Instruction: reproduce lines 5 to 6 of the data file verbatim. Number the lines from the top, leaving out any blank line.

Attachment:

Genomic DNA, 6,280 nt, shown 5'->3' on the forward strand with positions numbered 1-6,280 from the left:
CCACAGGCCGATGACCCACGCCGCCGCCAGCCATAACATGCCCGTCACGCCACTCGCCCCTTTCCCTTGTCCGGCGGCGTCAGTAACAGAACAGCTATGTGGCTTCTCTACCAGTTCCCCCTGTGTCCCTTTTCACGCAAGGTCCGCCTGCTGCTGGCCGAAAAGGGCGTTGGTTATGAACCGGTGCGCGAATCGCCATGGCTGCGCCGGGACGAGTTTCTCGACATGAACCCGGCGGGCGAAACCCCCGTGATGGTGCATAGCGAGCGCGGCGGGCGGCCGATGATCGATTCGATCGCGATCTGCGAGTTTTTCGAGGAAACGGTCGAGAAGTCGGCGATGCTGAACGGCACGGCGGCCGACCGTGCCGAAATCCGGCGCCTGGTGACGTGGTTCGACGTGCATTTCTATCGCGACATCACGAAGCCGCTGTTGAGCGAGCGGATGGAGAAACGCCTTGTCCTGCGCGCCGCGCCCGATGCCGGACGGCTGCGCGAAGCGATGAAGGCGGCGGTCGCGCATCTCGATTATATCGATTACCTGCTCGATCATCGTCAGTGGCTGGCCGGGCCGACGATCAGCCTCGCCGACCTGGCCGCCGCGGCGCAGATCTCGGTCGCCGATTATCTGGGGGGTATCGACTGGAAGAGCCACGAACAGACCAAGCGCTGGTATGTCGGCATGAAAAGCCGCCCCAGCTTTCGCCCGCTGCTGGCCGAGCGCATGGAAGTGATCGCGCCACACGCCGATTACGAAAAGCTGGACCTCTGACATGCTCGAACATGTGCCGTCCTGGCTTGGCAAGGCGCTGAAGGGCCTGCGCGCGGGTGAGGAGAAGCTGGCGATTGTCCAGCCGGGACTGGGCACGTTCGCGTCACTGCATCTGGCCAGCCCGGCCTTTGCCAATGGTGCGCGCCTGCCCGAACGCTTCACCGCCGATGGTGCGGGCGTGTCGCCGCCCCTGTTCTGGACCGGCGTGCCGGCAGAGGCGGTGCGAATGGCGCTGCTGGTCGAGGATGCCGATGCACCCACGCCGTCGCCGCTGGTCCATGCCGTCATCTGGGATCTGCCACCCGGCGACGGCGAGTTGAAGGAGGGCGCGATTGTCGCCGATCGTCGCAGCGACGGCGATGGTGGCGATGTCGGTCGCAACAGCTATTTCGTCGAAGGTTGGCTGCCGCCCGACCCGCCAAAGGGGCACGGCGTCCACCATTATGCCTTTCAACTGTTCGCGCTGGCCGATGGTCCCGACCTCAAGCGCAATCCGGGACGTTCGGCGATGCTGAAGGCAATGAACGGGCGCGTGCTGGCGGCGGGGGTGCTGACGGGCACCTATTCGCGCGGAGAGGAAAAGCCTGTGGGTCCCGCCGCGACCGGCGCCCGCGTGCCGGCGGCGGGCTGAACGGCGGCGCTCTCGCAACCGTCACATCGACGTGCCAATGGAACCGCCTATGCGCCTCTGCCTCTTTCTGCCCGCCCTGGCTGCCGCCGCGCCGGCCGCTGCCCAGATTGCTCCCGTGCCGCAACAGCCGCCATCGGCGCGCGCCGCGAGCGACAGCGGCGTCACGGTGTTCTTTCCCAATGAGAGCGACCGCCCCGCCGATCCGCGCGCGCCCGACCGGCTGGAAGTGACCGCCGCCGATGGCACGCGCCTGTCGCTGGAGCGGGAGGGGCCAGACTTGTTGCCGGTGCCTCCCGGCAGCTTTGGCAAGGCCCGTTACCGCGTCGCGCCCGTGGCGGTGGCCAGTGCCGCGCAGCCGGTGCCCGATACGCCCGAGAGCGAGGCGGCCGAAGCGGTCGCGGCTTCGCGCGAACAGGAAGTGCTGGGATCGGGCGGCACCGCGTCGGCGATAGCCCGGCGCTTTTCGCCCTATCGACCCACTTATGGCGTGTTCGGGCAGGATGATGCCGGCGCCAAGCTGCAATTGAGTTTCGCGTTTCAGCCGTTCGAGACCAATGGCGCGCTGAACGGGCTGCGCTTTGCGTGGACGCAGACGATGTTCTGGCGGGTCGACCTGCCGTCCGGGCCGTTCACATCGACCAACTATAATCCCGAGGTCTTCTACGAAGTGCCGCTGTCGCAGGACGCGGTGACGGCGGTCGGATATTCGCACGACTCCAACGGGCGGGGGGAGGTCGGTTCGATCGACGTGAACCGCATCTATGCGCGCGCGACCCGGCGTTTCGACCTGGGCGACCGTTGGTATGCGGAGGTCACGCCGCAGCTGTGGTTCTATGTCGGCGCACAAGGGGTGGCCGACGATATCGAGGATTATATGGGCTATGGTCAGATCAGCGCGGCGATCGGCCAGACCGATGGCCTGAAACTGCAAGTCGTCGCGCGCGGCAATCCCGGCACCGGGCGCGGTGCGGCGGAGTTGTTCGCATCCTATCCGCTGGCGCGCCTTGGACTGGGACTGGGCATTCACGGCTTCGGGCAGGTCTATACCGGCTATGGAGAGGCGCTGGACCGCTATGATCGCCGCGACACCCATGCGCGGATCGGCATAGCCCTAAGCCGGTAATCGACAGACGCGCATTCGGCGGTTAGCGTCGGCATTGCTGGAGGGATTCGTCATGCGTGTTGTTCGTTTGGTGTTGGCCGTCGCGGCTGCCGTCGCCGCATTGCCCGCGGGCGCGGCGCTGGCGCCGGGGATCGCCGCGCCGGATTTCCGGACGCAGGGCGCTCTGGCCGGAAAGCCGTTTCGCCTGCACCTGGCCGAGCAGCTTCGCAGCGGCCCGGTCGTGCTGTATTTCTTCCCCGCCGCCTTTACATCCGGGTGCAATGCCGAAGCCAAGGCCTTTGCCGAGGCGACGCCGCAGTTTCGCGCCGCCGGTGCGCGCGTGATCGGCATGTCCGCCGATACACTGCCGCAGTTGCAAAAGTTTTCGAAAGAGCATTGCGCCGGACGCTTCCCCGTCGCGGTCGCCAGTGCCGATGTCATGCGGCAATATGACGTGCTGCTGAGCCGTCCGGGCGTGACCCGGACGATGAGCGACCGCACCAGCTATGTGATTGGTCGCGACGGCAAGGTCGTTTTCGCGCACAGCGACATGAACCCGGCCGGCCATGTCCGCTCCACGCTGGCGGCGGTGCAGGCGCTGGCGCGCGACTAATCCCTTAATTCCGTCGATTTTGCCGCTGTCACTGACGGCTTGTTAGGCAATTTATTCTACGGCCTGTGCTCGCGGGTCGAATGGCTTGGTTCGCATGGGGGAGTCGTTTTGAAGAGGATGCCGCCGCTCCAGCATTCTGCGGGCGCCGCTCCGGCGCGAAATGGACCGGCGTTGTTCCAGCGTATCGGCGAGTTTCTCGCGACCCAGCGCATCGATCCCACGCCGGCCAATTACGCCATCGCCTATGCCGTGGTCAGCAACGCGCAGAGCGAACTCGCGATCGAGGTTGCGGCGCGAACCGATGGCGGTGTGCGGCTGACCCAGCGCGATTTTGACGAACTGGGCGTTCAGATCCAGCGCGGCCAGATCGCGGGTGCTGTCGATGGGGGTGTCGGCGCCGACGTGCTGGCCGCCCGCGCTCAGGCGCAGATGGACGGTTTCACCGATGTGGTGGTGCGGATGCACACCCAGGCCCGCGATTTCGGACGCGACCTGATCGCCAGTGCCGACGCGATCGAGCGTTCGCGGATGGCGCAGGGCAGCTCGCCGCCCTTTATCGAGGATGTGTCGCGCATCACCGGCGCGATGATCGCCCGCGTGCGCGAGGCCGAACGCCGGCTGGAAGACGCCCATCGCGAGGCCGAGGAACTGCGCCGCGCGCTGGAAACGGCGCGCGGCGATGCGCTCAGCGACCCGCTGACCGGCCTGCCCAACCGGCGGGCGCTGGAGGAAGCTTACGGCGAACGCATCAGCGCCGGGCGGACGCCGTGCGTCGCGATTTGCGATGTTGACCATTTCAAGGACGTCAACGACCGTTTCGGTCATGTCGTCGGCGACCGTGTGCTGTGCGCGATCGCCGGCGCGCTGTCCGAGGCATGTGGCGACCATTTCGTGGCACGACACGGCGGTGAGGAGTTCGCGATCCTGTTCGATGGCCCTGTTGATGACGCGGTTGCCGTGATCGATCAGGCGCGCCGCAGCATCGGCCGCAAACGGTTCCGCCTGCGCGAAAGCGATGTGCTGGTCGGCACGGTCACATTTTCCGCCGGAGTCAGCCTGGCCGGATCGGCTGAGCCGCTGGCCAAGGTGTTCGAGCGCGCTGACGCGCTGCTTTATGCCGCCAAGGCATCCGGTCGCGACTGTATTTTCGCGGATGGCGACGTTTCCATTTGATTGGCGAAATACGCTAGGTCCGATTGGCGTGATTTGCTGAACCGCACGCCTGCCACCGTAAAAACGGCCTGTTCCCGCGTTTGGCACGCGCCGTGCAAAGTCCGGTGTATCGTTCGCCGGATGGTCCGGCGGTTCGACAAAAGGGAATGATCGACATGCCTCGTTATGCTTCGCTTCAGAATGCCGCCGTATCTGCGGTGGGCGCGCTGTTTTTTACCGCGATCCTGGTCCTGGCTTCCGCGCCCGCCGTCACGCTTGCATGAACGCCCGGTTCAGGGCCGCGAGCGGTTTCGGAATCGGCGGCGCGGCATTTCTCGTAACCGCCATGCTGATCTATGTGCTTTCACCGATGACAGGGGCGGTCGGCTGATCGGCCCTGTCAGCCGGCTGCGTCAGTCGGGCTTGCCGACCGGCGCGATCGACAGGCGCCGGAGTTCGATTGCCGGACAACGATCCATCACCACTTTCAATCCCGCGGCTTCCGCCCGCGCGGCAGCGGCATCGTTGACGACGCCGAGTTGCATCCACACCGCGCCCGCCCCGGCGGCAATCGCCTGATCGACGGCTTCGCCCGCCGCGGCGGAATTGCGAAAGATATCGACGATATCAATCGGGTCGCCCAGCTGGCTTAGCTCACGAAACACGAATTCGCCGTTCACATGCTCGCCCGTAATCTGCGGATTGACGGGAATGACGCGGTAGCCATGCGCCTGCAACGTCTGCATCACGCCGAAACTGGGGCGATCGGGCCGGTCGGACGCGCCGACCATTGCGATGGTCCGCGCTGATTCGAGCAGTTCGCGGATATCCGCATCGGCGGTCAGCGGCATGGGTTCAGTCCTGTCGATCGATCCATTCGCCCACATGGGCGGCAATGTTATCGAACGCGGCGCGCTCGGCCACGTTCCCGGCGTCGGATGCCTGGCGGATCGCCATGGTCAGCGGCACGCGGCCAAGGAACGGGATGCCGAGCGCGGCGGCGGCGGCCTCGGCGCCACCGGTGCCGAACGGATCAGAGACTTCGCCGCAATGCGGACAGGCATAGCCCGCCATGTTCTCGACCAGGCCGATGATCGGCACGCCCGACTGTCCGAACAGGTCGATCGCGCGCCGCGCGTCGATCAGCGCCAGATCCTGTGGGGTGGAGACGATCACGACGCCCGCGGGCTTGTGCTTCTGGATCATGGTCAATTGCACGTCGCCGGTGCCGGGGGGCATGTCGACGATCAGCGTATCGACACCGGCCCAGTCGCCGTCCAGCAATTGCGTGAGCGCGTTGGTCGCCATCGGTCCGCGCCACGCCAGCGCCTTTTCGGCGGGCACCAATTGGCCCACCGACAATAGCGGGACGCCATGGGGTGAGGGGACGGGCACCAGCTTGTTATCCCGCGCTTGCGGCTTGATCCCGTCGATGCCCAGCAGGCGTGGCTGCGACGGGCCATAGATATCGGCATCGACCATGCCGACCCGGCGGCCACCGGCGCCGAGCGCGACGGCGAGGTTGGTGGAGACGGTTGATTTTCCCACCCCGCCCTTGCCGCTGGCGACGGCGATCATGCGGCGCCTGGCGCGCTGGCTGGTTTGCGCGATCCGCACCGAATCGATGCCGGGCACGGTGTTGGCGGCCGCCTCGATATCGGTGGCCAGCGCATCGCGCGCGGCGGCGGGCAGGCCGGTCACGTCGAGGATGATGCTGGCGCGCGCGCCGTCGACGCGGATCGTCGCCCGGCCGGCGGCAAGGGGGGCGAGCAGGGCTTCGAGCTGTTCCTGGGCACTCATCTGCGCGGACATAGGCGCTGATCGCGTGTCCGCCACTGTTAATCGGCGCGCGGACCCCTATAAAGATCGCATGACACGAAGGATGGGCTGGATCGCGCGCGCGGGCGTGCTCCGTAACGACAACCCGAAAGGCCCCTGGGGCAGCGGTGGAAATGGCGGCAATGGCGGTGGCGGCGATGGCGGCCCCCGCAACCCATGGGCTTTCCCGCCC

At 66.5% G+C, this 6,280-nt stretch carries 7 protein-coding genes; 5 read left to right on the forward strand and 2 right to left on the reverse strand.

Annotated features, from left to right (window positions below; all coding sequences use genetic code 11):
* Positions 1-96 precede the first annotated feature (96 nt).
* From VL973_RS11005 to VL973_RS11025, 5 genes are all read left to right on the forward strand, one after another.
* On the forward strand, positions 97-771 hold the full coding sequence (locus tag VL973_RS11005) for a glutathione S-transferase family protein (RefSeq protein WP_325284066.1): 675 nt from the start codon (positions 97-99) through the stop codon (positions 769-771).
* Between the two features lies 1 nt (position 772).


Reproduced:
* Positions 1-96 precede the first annotated feature (96 nt).
* From VL973_RS11005 to VL973_RS11025, 5 genes are all read left to right on the forward strand, one after another.